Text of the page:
Joseph Stalin once asked an advisor rather perfunctorily, “How many divisions does the Pope have?” Dr Harry Hagopian, Middle East commentator and Ekklesia associate reminds us. Christians are part of the Middle East and North Africa region and their strength need not lie in their physical might alone, he suggests, surveying the implications of some recent interventions.
Operation Protective Edge: here is a new military initiative that has fired up many Israelis, infuriated many Palestinians, left the Arab leaders once more in tatters of nonchalance or fragmentation and challenged the moral fibre of the West in terms of its support or opposition to this campaign. Middle East expert Dr Harry Hagopian looks behind the horror and the headlines from Gaza.
In both Bethlehem and Jerusalem, Pope Francis offered his home in the Vatican as a place for the encounter of prayer. It was a potentially transformative moment. Now that the event is over, and both presidents have re-iterated their desire for peace, what happens next to the Israeli-Palestinian conflict - more so since President Peres completes his term as president of Israel at the end of July? Regional expert and Ekklesia associate Dr Harry Hagopian explores the issues.
Well over two decades ago, one of my favourite university tutors in family law often delighted in reminding me of an expression that Charles Dickens had popularised in Oliver Twist. Was it not Bumble who had professed to Brownlow that the law is an ass - or to be more faithful to 19th century diction, "The law is a ass - a idiot [sic]"?
On 24 April 1915, close to a year into World War I, two hundred Armenian community leaders living in Constantinople (modern-day Istanbul) were rounded up and force-marched into detention by the Ottoman authorities.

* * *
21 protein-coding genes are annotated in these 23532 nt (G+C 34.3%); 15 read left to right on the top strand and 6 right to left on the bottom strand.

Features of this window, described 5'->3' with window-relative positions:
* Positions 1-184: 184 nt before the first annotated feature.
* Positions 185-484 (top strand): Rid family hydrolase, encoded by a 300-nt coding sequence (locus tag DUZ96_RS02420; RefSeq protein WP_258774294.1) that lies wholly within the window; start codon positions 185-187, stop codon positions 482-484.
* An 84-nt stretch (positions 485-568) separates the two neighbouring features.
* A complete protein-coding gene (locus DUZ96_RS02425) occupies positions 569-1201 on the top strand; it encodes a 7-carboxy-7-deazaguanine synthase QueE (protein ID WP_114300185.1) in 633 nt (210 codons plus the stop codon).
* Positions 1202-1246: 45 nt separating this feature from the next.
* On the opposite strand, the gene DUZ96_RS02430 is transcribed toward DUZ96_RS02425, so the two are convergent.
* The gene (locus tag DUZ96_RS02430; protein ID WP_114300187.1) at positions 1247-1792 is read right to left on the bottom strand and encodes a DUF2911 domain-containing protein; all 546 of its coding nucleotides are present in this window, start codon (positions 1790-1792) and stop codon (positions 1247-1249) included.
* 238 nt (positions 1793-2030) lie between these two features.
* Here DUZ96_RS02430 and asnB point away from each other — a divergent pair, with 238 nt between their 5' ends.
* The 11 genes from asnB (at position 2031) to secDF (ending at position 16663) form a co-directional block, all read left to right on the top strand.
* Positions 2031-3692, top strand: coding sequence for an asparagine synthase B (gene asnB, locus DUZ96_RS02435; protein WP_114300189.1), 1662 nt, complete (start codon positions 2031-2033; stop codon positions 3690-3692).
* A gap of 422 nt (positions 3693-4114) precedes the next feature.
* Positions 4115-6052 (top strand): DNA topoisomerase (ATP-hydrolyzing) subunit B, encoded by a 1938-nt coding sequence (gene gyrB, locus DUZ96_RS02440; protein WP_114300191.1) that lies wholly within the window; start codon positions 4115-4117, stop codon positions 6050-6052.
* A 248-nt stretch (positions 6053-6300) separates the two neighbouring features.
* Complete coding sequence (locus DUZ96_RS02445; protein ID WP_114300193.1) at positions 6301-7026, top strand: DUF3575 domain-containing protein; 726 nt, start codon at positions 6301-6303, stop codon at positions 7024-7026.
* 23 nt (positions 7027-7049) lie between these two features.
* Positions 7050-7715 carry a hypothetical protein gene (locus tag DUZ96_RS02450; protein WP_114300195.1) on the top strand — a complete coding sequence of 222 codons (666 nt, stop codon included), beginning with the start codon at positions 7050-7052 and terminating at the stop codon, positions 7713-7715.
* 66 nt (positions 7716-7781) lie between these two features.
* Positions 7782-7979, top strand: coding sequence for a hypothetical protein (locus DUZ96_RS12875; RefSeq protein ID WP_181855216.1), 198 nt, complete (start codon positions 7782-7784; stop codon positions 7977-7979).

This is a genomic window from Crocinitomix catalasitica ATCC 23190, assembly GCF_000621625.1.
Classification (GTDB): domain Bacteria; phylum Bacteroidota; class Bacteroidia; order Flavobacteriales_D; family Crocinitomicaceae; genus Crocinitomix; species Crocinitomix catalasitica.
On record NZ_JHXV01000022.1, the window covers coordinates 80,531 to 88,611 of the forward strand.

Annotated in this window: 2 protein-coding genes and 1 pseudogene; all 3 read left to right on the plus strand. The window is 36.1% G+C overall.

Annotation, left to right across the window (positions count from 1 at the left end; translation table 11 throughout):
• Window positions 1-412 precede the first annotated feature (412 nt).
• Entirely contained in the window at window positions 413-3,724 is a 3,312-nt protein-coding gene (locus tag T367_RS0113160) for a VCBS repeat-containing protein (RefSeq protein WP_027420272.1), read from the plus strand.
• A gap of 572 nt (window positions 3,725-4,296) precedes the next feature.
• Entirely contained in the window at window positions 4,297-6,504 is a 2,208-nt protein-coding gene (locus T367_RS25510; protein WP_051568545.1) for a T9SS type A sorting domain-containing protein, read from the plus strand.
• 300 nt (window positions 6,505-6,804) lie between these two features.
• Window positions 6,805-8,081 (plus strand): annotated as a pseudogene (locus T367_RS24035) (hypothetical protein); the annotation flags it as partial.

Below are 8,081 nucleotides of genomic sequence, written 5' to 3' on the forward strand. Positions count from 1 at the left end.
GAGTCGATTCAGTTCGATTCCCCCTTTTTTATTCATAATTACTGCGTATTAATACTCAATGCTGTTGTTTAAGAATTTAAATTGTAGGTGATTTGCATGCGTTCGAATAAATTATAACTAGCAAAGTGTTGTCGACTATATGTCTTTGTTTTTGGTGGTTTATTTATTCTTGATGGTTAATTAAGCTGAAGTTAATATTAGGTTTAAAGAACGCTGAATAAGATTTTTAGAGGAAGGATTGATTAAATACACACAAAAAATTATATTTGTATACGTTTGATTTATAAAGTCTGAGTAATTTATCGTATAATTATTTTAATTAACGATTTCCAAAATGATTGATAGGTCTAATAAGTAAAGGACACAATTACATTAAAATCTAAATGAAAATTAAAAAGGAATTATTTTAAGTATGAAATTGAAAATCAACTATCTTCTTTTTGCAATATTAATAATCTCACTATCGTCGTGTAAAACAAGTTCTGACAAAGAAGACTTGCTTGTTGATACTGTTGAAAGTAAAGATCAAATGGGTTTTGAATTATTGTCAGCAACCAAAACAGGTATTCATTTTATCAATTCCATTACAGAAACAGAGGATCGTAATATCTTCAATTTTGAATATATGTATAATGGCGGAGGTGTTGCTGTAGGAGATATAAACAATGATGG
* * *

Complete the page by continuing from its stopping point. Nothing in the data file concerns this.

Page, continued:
April 24th saw another chapter in the difficult world of Armenian-Turkish relations 99 years after a horrible chapter in their shared history - the Armenian Genocide of 1915, which for some evokes inextinguishable pain and for others denial. Commentator and regional expert Dr Harry Hagopian re-examines the complex issues and looks at the way forward.
So Easter is upon us. But the darkness of Good Friday has to be endured before the time of waiting and the anticipation of resurrection. This is always the Christian story. The ashes and the glory go together - a thought which makes looking back on where we have come from this Lenten season an important part of the continuing journey forward.
The Catholic Ordinaries in the Holy Land and the Justice and Peace Committee issued a statement about the persecution of Christians in the Middle East. It is a highly significant document in the light of recent media attention to these issues, and repeated statements from Baroness Warsi and others. There are serious issues at stake here, but it is important that they are understood properly and in context so that the appropriate solidarity for all oppressed groups can be expressed.
The barbarity of the response to protest by the Syrian regime - bullets, shabihas and tanks that soon graduated to chemical weapons and TNT barrels - also weaponised an equally radical bunch of people who carry with them the cloak of religiosity although they do not care a jot about the future governance of Syria, says regional analyst Dr Harry Hagopian. So where do we go from here?